In this inaugural blog of the American Savings Education Council (ASEC), I want to highlight the importance of ASEC’s work — and the true potential impact of helping people gain financial stability — by featuring how one workplace savings program changed an individual’s entire life.
For those who are unfamiliar with ASEC, we grew out of discussions between representatives of the U.S. Department of Labor and the Employee Benefit Research Institute in late 1994, as the agency prepared to launch its unique Retirement Savings Education Campaign with the U.S. Department of the Treasury and 65 public and private organizations. Today, ASEC holds regular convenings to explore the obstacles to Americans’ achieving financial security through saving, as well as successful efforts to help them overcome these obstacles. Last year, we paid particular attention to the challenges that women face in creating retirement saving. One staggering statistic on this — according to the Retirement Confidence Survey — is that more than one-third of divorced women workers have less than $1,000 in savings and investments. That’s double the number of all workers in this precarious financial position. Divorced women workers are also significantly less likely to find workplace educational or financial well-being programs helpful in preparing or saving for retirement. This mission of ASEC is to find ways to make such programs more helpful and to reduce the savings gap of such individuals and all workers in the United States.
“I don’t know if employers realize the true depth and impact that an EAP program [sic] can have on their employees’ lives,” E started out. “I mean, in theory it sounds great. And I’m sure that the numbers reflect some impact. But we are actual people with actual lives. . . . My trajectory of my whole life was forever altered by a free resource from my employer. Not only that, my overall health and overall wellbeing has increased tremendously. . .”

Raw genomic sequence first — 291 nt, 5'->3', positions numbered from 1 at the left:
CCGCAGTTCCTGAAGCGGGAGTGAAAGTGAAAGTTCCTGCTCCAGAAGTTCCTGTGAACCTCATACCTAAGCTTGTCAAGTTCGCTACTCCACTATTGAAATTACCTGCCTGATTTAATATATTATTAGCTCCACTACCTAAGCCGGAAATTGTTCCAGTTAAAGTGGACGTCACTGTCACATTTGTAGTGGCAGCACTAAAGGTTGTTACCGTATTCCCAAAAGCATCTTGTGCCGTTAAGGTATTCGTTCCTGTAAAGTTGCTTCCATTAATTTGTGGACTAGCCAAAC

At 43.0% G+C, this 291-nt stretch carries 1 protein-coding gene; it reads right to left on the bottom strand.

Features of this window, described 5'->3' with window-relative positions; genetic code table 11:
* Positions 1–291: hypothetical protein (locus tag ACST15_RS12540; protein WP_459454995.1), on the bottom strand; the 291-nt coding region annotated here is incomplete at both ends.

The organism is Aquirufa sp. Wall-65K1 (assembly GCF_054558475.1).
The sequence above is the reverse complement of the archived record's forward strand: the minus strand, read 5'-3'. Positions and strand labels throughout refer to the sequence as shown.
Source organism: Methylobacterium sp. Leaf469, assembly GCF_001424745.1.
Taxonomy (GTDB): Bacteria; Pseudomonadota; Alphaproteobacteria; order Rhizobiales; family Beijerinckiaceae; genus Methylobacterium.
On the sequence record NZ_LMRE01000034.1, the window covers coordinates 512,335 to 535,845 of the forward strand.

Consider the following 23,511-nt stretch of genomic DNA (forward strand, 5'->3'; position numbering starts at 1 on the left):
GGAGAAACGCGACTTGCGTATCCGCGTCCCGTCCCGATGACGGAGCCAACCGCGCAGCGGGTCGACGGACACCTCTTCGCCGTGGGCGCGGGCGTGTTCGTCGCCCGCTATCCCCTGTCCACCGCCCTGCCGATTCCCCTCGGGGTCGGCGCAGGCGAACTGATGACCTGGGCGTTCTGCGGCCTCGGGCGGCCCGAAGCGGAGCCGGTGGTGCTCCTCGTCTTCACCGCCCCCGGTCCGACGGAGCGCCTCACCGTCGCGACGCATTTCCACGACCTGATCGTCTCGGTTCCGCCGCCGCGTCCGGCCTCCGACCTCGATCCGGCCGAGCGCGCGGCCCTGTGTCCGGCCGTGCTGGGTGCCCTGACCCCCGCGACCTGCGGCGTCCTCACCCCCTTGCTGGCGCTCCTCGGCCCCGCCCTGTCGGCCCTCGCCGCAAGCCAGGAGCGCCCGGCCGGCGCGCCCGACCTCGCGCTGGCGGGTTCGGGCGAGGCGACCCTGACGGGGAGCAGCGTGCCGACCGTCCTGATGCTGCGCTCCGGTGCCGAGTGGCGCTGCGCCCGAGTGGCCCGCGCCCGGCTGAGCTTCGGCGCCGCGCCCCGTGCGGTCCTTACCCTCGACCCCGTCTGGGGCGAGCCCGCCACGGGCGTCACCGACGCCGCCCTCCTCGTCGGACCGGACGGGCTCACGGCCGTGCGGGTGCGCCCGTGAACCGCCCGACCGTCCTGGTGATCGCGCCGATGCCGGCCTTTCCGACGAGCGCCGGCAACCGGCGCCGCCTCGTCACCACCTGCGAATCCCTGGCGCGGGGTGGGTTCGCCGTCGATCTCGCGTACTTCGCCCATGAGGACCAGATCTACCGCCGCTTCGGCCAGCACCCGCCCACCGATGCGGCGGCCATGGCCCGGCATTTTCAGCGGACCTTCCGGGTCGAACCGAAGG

E made it clear that her situation was shocking to her and highly emotional. This was another important aspect of E’s story that the numbers can never reflect: the psychic damage that being in dire financial straits causes, and the challenges associated with just wrapping one’s arms around one’s own situation.
“So I remember starting with the firm and I was literally separating from my husband at the time,” E says. “I did not manage my own finances. My husband managed everything. And when I moved from a three-bedroom duplex to a room in a friend’s home, I had nothing with me except I think a desk and a couple of things in storage. So as you can kind of imagine, I was kind of going through life in a daze. And I couldn’t believe that I was that woman that let her husband manage all of the money, and I was going through a divorce, and I was lost, scared, insecure. . . and the truth is I made good money. I was educated, I had a great job and career. But I never really managed my own money. But the kicker was that I actually made more money than he did. But after the divorce that happened in 2017, I incurred some debt.”
It’s important to note that many times throughout her testimonial, E noted how important it was that that her financial help resource was free. “When life is overwhelming or a crisis is in process, I usually tell people, as I’ve navigated some of this, to pick one area and limit that area. . . So I looked at what resources do I have? What do I have? Nothing. I live in a room at a friend’s house. But I have a job. So I chose the area of finances because I had that free resource available to me. . . I sought out . . .the free financial services company that my company provided for me.”
It was clear that finding one ray of hope when it came to her situation was a major catalyst for E’s overall transformation: “Now I was excited because I had somebody to navigate this financial world with me. And to this day I remember that first phone call. I remember calling Pete and I straight up said, I’m embarrassed, I’m ashamed, and I’m super behind. My finances are a total mess. And I have no idea what I’m doing. . . And this was challenging. Walking zombie. All these emotions flying when you go through a crisis. It’s a lot. He was so gracious with me and he helped me deal with my numbers.”